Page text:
Should the analysis instead turn on IHRL, however, the central issue becomes the requirement of necessity inherent in IHRL’s protection for the right-to-life, and in particular the notion of temporal necessity. I conclude that this requirement is not an obstacle to attacking al-Awlaki insofar as (i) there is substantial evidence that he is planning terrorist attacks, (ii) there is no plausible opportunity to incapacitate him with non-lethal means, and (iii) there is not good reason to believe that a plausible non-lethal opportunity to incapacitate him will arise before harm to others occurs. A second question then arises, however. Must al-Awlaki be linked to a specific plot to carry out a particular attack, or is it enough that the evidence establishes that he can and will attempt or otherwise be involved in attacks in the future without specificity as to what the particulars of those attacks might be? The former approach has the virtue of clarity, yet could rarely be satisfied given the clandestine nature of terrorism. The latter approach necessarily runs a greater risk of abuse and thus perhaps justifies an especially high evidentiary threshold, but in any event it is a more realistic and more appropriate approach (particularly from the point of view of the potential victims of future terrorist attacks).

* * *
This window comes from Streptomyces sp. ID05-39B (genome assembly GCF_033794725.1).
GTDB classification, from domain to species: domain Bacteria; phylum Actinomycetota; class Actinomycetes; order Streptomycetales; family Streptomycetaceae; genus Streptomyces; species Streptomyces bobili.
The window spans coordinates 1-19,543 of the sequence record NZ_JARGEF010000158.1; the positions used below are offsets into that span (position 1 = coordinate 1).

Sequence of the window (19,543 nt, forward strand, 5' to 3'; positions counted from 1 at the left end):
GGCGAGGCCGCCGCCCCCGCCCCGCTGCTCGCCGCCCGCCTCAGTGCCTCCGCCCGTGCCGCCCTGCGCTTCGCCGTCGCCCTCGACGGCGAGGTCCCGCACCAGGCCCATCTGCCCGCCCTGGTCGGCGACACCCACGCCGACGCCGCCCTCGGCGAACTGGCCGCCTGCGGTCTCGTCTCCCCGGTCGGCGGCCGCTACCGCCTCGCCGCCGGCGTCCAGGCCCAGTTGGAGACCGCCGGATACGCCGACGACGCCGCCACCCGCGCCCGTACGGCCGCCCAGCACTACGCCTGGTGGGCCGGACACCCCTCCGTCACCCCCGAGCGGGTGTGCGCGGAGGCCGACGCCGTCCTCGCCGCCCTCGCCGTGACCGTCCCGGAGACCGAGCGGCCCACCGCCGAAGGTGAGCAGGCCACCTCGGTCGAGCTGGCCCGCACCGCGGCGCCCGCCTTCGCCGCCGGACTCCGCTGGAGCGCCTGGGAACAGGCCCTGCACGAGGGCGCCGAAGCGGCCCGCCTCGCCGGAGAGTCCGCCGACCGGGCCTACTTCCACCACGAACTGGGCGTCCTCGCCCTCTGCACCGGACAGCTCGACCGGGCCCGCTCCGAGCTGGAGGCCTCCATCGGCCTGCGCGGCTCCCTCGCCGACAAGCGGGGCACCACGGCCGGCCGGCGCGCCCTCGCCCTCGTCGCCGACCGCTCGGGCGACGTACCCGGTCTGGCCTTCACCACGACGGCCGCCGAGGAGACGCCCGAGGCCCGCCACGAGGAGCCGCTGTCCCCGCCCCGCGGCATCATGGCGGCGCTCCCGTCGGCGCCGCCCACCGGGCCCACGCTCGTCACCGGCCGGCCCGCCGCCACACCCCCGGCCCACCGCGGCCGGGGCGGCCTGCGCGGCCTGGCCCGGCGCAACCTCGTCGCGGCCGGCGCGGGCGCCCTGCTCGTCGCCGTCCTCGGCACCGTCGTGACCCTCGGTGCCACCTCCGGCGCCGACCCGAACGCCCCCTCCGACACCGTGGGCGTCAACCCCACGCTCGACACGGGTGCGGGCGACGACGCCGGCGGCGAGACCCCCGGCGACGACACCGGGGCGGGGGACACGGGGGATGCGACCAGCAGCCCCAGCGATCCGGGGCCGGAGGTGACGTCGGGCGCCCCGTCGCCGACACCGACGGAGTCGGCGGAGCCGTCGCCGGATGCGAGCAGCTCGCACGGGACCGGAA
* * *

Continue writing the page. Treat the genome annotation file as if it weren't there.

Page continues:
Comments and criticisms are welcome.


nationalsecuritylaw United States v. Abu Ali (4th Cir. Feb. 1, 2011) (affirmining life sentence)

February 3, 2011

* United States v. Abu Ali (4th Cir. Feb. 1, 2011)

As you may recall, Abu Ali originally was convicted on charges stemming from involvement with an al Qaeda cell in Saudi Arabia (including a plot to assassinate the President) and lost on his appeal of that conviction. The government had cross-appealed his original thirty-year sentence and prevailed, with the court on remand imposing a life sentence. In a per curiam, unpublished opinion released on Tuesday, a Fourth Circuit panel (Traxler, Wilkinson, and Motz) has now affirmed that life sentence.